A magnitude 6.8 earthquake struck off northwestern Japan on Tuesday, triggering a tsunami advisory for three prefectures in the region.
The Japan Meteorological Agency said the quake struck Tuesday night at 10:22, or 9:22 a.m. EDT, 30 miles southwest of Sakata and more than six miles below the surface. Sakata is about 200 miles north of Tokyo.
Officials in Murakami, a city of 60,000 people in Niigata Prefecture, told Japan's Kyodo news service the jolt from the quake rumbled for about a minute. There were no immediate reports of serious damage, however.
Some train lines suspended operations, and Tohoku Electric said about 8,200 homes and businesses were without power. No problems were reported at the Kashiwazaki-Kariwa, a nuclear plant in the region.
The tsunami advisory was for Yamagata, Niigata and Ishikawa Prefectures. Japan Meteorological Agency said the first small wave of tsunami reached Awashima Island in Niigata Prefecture at 11:05 p.m. The wave reached Sakata in Yamagata Prefecture a short time later.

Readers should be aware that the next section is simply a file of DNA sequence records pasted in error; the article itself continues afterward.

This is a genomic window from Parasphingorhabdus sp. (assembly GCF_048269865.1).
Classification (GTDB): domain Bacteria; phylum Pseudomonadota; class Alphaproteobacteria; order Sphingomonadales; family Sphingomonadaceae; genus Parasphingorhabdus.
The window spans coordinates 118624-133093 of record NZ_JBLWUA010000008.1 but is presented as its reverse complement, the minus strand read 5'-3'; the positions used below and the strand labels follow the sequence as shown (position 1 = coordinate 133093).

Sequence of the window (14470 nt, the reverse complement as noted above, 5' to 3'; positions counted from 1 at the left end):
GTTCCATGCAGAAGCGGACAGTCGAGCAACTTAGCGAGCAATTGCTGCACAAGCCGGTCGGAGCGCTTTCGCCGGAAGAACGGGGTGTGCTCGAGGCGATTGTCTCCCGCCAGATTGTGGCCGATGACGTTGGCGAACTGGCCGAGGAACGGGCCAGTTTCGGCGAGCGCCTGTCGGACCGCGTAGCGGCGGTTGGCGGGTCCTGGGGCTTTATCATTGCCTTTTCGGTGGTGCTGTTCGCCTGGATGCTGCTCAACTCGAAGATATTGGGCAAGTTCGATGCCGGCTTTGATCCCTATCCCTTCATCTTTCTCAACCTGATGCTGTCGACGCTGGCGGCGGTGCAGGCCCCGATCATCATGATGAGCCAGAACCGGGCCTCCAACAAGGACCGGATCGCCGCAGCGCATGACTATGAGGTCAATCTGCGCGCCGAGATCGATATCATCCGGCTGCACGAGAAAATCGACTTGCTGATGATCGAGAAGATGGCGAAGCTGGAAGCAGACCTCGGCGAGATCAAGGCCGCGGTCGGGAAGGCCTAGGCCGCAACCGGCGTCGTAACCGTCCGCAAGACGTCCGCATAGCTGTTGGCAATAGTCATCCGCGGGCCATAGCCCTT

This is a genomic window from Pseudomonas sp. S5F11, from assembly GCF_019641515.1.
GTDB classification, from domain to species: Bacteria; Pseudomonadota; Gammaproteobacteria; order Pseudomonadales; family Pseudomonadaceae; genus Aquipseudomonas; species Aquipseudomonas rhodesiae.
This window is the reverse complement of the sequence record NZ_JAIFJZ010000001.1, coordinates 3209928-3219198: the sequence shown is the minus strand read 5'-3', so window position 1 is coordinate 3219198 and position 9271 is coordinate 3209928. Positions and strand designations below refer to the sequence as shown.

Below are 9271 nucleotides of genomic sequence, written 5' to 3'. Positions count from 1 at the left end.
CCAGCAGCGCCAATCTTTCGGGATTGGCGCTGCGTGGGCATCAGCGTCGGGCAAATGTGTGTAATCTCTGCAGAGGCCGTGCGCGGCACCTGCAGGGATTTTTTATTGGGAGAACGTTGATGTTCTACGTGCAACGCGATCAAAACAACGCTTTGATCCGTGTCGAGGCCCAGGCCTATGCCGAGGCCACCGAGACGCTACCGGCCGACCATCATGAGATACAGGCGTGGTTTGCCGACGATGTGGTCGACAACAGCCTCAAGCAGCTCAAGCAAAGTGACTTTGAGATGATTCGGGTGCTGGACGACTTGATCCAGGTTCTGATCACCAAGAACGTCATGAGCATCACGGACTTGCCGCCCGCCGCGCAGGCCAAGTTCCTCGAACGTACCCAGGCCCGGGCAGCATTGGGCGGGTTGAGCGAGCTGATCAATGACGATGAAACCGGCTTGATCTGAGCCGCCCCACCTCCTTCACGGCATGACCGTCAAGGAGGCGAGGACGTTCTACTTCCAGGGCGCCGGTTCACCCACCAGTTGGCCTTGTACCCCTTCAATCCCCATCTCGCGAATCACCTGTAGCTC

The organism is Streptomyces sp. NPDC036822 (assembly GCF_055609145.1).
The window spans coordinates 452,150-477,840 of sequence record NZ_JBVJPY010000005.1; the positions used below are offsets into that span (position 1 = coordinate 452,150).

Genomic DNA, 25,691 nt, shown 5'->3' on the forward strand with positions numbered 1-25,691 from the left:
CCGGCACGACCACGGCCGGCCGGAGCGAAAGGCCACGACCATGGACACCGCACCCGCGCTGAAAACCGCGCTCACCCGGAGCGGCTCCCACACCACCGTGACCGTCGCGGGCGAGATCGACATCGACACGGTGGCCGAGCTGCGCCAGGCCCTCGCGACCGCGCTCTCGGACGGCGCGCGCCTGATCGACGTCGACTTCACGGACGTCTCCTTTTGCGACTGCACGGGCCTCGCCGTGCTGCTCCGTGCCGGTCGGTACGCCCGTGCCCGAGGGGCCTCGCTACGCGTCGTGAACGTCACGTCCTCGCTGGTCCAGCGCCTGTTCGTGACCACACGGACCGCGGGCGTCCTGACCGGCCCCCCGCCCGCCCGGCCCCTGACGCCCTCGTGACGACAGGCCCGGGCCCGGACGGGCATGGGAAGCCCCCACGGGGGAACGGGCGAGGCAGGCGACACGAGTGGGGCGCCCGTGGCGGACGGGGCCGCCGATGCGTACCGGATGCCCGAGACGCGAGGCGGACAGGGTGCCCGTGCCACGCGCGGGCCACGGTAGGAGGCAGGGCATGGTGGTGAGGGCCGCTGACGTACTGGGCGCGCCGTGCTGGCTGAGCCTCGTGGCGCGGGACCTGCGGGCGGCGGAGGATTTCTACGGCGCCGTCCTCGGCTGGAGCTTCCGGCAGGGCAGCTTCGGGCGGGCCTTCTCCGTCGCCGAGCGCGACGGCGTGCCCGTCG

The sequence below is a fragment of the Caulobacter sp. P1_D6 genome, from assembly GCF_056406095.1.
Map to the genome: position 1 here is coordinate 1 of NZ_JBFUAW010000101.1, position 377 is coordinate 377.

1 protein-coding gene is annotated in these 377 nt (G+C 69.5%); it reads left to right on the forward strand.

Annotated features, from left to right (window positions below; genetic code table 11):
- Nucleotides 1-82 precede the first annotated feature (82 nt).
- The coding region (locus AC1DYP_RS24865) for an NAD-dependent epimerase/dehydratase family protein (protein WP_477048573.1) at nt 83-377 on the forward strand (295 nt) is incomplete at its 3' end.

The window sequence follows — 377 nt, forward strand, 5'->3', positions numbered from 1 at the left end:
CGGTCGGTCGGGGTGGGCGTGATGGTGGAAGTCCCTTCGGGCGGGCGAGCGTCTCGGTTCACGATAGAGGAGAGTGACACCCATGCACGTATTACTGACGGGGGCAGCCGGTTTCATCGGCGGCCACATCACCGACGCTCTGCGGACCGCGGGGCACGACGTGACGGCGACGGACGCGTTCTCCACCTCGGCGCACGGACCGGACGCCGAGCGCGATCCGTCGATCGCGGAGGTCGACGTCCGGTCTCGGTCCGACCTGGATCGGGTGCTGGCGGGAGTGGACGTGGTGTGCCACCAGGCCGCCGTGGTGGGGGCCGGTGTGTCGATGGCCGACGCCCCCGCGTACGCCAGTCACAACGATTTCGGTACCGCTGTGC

Earthquakes are not uncommon in Japan. In 2011, the nation of 130 million people was rocked by a magnitude 9.0 earthquake that struck in the Pacific Ocean. The Great East Japan Earthquake triggered a massive tsunami that flooded more than 200 square miles of coastal land. More than 15,000 died in the disaster, and two nuclear power plants were severely damaged and have not been in operation since.
Contributing: The Associated Press
This article originally appeared on USA TODAY: Earthquake rocks Japan, triggering fears of tsunami